From steam power to the Internet of Things

Industrial revolutions determine the pace of progress. TÜV SÜD has been a part of all four

Depicted here is a weaving mill in Manchester around the turn of the last century. An Englishman by the name of Edmund Cartwright invented the world’s first steam power-driven loom in England in 1787. This “power loom” is considered to represent the origin of the first industrial revolution. Steam power would later drive pumps, ships, and locomotives. Starting in 1866, steam boiler inspection associations in Germany began inspecting the safety of the new technology.
Photo: Manchester Historic Association

By the end of the 19th century, electrical energy had made mass production possible, which marked the second industrial revolution. A slaughterhouse in Cincinnati, Ohio, used a simple assembly line for the first time, in 1870. In Germany, the Bayerische Revisionsverein (Bavarian steam boiler inspection association) was inspecting ice production plants, power generating stations, and various factories.
Illustration: Getty Images

In the early 1970s, production became even more automated. Electronics and information technologies revolutionized technical capabilities for a third time. Machines increasingly took over decision-making processes and controlled industrial production. TÜV SÜD has been involved in the realm of computers and remote data processing since the 1960s. This internationally active company ensures that sensitive data in networks is properly protected.
Photo: Reinhard Eisele / project photos

In a digital factory, software controls production processes, while machines and components communicate with each other. TÜV SÜD is prepared for the fourth industrial revolution and a part of it, too. The global company is working on methods to ensure that industrial facilities of the future can operate safely in the Industry 4.0 era.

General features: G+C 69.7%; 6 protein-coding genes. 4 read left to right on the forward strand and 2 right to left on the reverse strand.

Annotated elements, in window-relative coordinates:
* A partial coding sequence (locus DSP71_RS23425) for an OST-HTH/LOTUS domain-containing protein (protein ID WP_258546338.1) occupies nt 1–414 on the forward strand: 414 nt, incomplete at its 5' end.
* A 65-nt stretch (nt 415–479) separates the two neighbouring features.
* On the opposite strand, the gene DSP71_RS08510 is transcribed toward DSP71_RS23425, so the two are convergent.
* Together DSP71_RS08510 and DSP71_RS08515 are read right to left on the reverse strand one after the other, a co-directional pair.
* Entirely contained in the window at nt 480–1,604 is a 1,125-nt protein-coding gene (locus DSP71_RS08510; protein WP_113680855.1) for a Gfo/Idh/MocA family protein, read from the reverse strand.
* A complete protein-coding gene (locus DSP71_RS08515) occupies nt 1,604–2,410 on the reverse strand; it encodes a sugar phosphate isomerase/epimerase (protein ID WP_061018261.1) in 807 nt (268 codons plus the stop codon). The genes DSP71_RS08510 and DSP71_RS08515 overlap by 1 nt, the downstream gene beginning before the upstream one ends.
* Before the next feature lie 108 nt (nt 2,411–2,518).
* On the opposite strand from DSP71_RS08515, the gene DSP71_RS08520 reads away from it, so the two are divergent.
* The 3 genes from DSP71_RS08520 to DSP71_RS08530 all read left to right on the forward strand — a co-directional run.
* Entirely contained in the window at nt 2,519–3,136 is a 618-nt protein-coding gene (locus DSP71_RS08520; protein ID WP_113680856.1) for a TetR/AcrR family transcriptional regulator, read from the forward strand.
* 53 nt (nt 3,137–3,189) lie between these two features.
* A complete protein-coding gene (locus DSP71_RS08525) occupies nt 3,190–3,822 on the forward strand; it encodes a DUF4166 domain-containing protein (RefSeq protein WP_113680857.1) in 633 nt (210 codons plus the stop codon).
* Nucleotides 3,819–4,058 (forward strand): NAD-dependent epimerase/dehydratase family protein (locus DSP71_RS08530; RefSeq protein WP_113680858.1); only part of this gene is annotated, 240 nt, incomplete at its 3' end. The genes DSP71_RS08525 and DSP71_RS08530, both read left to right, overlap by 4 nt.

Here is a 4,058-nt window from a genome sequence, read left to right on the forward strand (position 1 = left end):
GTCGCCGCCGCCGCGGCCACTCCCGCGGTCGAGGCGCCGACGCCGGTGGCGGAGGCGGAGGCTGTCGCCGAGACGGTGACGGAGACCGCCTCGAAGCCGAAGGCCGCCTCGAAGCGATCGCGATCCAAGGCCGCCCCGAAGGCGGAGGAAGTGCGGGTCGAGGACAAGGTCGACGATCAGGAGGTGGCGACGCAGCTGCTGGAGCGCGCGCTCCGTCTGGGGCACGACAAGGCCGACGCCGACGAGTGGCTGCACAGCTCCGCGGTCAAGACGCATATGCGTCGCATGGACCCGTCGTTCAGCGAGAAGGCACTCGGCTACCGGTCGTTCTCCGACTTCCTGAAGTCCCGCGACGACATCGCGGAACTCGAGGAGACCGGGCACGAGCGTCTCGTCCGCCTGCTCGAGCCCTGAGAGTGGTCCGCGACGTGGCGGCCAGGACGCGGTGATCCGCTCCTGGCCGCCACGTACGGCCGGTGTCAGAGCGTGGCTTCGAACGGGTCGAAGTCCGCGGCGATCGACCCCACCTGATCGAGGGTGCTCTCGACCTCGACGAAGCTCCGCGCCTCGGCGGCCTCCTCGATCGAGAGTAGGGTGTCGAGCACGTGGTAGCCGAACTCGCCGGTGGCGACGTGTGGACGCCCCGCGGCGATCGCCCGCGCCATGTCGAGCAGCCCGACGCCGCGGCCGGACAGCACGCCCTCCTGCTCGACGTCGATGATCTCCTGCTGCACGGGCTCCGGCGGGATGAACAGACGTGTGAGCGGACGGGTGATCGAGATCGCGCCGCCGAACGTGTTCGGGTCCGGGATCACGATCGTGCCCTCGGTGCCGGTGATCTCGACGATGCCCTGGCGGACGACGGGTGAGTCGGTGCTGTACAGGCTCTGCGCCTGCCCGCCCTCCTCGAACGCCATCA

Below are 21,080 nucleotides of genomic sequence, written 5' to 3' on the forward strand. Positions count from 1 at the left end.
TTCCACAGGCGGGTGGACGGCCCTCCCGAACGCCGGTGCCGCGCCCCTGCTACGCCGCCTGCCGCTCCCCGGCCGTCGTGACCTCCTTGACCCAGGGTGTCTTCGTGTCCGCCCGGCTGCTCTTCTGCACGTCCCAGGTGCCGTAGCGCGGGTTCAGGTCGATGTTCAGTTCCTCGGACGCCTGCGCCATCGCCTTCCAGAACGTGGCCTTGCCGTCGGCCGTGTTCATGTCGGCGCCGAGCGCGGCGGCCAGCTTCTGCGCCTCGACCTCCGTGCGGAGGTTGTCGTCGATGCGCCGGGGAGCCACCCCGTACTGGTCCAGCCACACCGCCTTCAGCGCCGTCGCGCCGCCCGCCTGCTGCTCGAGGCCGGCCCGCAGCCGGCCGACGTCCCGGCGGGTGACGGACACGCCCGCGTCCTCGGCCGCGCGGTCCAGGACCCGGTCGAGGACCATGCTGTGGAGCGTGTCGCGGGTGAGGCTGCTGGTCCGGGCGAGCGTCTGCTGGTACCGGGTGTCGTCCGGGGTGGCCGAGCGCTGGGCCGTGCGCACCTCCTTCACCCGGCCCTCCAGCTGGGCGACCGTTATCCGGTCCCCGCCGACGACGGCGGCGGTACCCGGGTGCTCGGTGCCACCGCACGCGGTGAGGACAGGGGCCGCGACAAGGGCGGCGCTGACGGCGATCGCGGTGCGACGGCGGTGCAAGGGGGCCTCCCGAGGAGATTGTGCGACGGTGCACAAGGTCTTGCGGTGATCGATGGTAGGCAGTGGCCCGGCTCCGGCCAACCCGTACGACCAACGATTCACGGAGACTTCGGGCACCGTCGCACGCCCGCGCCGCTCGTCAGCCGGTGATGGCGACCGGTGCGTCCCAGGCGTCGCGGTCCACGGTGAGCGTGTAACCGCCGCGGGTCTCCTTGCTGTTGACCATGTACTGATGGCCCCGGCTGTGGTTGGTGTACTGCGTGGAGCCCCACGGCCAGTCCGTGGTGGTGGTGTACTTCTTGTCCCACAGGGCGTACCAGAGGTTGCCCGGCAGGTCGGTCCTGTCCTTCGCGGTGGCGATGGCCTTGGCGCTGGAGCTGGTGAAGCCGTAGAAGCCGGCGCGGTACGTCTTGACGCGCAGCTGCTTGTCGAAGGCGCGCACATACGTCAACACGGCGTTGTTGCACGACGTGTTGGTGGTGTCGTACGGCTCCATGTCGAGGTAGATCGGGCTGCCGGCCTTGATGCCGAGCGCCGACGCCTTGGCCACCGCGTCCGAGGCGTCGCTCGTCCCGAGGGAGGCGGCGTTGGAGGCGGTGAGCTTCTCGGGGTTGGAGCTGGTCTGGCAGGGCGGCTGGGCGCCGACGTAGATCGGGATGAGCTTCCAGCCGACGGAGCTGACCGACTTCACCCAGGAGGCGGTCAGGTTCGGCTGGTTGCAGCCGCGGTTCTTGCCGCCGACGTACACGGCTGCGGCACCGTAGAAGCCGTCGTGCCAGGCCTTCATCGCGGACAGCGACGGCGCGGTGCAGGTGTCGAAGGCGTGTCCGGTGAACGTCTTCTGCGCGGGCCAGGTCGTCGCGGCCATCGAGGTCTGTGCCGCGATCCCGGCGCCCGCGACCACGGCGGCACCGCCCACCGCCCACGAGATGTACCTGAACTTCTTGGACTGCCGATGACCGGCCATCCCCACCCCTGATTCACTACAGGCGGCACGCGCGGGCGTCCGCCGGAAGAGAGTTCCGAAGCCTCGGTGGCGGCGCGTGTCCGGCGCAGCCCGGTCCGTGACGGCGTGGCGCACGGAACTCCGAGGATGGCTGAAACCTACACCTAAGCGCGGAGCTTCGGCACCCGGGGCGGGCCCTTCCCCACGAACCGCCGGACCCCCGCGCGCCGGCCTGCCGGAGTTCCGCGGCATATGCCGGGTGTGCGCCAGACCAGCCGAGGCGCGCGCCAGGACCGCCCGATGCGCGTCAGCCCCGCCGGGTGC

Serving as milestones of technological progress, industrial revolutions taking place since the end of the 18th century have brought about dramatic changes in society. TÜV SÜD’s predecessors made technical innovations safer by instituting inspections. The fourth industrial revolution is now in full swing, and once again TÜV SÜD is ensuring compliance with safety standards.

It is a splendid early morning in August 1888, on a country road near Pforzheim in southern Germany. A man is enjoying a ride on his high-wheel (early form of a bicycle) and his day is about to take a turn for the worse. A horseless carriage rushes towards him, making a tremendous din and stirring up clouds of dust and fumes. A woman is sitting on the driver’s bench, with two children behind her clutching on to the vehicle. Attempting to shield his face, the man lets go of his handlebars and crashes into the ditch. “Hell and damnation,” he curses as he dusts himself off.

He had just had an encounter with an automobile on its first-ever cross-country drive. Bertha, the wife of Carl Benz, and her sons had just rattled past him. For her, it was a drive into the future; for the man in the ditch, it was a near-death experience.  

New technologies generate fear. Hissing steam engines, hurtling locomotives, aeroplanes, nuclear power plants, and the internet. Fear dissipates once people understand how something functions, how to classify it, and how to assess its risks.

This is where TÜV SÜD comes into play. It was founded 150 years ago to control the risks and vagaries of the most significant and simultaneously most accident-prone technology of the time, namely steam power. Regular inspections made it possible to identify safety deficiencies in a timely manner and to prevent the dangers of boiler explosions. It is hard to estimate how many lives the work of inspectors and experts has ultimately saved.

As Germany took giant steps forging ahead to become an industrialized society, inspection associations expanded the scope of their activities. Technical monitoring served as a catalyst by fostering the spread of innovative technologies because it made them safer and thus more acceptable to people in their everyday lives.

Over time, the associations, which were uniformly referred to as TÜV, gradually evolved into pioneers of economic transformation and technological change, as exemplified by TÜV SÜD Product Service GmbH that was founded in 1989. These associations were already working on internationally standardized safety norms for consumer goods before a globalized economy was even a concept.

Today as we stand on the threshold of Industry 4.0, self-driving cars, and “smart” homes, technological progress is associated with entirely new prospects and risks. However, a look back at history shows that the role of technical monitoring has not changed since the steam engine era, namely to turn brilliant ideas into socially relevant realities. This can only take place when people learn to trust new technologies – because their safety was inspected first.